BACKGROUND: Astronomers have always thought that large stars die in one big explosion that creates a black hole. New data from NASA's Swift satellite indicates that a star dies through a series of explosions -- three or four of them -- before forming a black hole.
WHAT IS SWIFT: Swift was launched in November 2004 to collect and analyze data on gamma ray bursts and other higher-energy happenings in the universe. Using Swift's state-of-the-art X-ray and ultraviolet telescopes, astronomers can now see gamma ray bursts within minutes, instead of hours or days, and can thus catch a glimpse of newborn black holes.
WHAT THEY FOUND: Whenever a massive star explodes, first there is a blast of gamma rays, followed by intense pulses, or "hiccups," of X-rays. There have been hints of such activity before, but Swift has detected more than a dozen clear cases of multiple explosions. Scientists are now exploring several hypotheses to describe this new phenomenon.
ABOUT BLACK HOLES: A black hole forms when a massive star has used up all its fuel and explodes, becoming a supernova or its more powerful cousin, a hypernova. The reason the Sun and other stars emit light is because trillions of nuclear reactions are taking place at the cores. With core temperatures of millions of degrees, hydrogen atoms can convert into helium atoms, emitting radiation in the process. At some point, however, all the atoms are used up and no more nuclear fusion can take place. Without that outward counter-force to the pull of gravity, a star collapses inward, eventually reaching a point where the attractive gravitational force is so strong, not even light can escape.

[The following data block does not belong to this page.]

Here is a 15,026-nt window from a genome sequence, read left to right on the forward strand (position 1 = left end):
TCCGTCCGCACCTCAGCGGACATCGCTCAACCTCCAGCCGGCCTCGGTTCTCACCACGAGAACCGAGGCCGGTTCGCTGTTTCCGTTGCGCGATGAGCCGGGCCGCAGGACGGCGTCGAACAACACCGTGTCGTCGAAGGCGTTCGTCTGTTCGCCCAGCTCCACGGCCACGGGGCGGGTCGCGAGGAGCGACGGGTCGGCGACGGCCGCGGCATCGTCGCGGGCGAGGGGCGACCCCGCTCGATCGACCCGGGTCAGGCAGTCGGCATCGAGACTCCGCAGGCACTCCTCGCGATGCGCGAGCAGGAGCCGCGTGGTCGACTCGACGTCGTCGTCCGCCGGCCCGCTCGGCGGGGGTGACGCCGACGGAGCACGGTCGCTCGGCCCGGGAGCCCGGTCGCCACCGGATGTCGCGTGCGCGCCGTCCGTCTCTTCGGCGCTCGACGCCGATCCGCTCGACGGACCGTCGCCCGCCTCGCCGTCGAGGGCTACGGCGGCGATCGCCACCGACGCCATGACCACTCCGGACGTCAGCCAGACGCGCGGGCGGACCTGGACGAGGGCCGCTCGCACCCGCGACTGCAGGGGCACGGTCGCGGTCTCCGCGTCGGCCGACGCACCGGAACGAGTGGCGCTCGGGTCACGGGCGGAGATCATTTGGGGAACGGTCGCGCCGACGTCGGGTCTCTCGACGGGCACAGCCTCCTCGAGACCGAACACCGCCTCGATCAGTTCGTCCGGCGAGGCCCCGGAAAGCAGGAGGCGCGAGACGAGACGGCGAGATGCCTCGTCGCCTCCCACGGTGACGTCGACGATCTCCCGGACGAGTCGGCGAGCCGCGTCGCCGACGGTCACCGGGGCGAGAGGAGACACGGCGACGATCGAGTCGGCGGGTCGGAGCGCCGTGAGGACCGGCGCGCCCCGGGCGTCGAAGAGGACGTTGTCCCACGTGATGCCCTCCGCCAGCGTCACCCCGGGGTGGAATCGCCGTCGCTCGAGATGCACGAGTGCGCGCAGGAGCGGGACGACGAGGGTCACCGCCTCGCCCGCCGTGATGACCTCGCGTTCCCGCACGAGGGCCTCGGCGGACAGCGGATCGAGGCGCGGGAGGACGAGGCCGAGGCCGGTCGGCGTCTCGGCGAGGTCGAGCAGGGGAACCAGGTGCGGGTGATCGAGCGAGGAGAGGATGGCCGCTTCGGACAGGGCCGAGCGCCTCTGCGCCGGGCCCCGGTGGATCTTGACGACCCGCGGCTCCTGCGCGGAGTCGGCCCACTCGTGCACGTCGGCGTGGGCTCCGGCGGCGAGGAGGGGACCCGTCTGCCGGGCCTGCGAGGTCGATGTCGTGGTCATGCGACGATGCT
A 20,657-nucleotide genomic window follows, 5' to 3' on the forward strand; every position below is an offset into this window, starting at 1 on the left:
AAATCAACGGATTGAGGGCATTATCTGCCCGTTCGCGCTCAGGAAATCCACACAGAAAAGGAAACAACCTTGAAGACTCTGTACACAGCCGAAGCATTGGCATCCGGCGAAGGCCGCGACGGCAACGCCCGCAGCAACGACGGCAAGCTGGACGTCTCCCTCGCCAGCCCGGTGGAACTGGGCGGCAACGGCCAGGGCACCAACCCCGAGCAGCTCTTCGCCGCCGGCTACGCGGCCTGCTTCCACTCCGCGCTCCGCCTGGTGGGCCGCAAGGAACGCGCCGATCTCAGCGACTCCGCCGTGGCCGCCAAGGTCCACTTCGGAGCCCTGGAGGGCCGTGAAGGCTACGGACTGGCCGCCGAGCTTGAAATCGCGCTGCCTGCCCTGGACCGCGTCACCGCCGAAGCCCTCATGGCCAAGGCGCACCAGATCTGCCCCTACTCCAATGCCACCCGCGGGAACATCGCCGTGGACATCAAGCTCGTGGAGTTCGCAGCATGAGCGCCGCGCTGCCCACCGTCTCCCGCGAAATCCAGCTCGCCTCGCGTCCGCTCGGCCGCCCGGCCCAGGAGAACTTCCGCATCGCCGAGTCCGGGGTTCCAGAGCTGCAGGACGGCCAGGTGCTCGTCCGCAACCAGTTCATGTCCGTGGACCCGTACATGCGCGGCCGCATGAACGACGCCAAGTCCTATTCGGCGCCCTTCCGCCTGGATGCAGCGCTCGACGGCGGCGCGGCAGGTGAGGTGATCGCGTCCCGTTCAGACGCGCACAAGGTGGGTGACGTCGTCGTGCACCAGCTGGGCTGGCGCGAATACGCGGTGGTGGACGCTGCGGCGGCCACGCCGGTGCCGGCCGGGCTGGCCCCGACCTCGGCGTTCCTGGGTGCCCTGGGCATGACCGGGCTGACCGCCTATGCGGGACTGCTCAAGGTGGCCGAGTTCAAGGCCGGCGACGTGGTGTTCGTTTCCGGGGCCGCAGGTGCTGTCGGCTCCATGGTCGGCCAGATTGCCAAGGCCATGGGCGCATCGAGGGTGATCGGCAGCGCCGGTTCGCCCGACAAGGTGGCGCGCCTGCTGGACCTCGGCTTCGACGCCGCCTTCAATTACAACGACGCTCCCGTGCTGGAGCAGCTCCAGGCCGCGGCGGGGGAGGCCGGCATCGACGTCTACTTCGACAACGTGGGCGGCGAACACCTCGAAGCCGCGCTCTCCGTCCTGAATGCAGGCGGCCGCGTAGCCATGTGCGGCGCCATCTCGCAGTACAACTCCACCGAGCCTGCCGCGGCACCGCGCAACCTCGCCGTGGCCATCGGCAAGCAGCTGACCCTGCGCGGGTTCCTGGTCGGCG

The American Astronomical Society contributed to the information contained in the TV portion of this report.